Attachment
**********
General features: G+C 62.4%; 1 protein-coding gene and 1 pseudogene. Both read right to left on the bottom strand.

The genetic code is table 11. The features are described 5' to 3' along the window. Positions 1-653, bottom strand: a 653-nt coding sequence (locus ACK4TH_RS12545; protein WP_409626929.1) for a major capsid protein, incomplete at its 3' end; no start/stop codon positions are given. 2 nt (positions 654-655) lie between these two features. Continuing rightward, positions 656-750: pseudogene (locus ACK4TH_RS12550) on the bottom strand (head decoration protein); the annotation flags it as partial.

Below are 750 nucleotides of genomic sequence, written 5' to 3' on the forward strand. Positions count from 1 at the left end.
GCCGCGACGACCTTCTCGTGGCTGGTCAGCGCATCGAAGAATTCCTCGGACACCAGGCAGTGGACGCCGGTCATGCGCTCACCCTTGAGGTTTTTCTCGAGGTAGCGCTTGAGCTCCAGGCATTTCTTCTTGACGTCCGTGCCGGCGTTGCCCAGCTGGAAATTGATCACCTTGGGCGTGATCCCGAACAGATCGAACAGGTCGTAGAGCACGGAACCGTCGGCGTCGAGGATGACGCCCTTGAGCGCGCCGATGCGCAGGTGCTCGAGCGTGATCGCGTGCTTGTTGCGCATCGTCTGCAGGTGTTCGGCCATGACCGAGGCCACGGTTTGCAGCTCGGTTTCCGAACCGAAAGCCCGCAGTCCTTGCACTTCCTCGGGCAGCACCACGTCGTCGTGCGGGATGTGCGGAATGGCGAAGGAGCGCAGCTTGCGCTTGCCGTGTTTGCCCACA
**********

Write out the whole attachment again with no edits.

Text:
General features: G+C 62.4%; 1 protein-coding gene and 1 pseudogene. Both read right to left on the bottom strand.

The genetic code is table 11. The features are described 5' to 3' along the window. Positions 1-653, bottom strand: a 653-nt coding sequence (locus ACK4TH_RS12545; protein WP_409626929.1) for a major capsid protein, incomplete at its 3' end; no start/stop codon positions are given. 2 nt (positions 654-655) lie between these two features. Continuing rightward, positions 656-750: pseudogene (locus ACK4TH_RS12550) on the bottom strand (head decoration protein); the annotation flags it as partial.

Below are 750 nucleotides of genomic sequence, written 5' to 3' on the forward strand. Positions count from 1 at the left end.
GCCGCGACGACCTTCTCGTGGCTGGTCAGCGCATCGAAGAATTCCTCGGACACCAGGCAGTGGACGCCGGTCATGCGCTCACCCTTGAGGTTTTTCTCGAGGTAGCGCTTGAGCTCCAGGCATTTCTTCTTGACGTCCGTGCCGGCGTTGCCCAGCTGGAAATTGATCACCTTGGGCGTGATCCCGAACAGATCGAACAGGTCGTAGAGCACGGAACCGTCGGCGTCGAGGATGACGCCCTTGAGCGCGCCGATGCGCAGGTGCTCGAGCGTGATCGCGTGCTTGTTGCGCATCGTCTGCAGGTGTTCGGCCATGACCGAGGCCACGGTTTGCAGCTCGGTTTCCGAACCGAAAGCCCGCAGTCCTTGCACTTCCTCGGGCAGCACCACGTCGTCGTGCGGGATGTGCGGAATGGCGAAGGAGCGCAGCTTGCGCTTGCCGTGTTTGCCCACA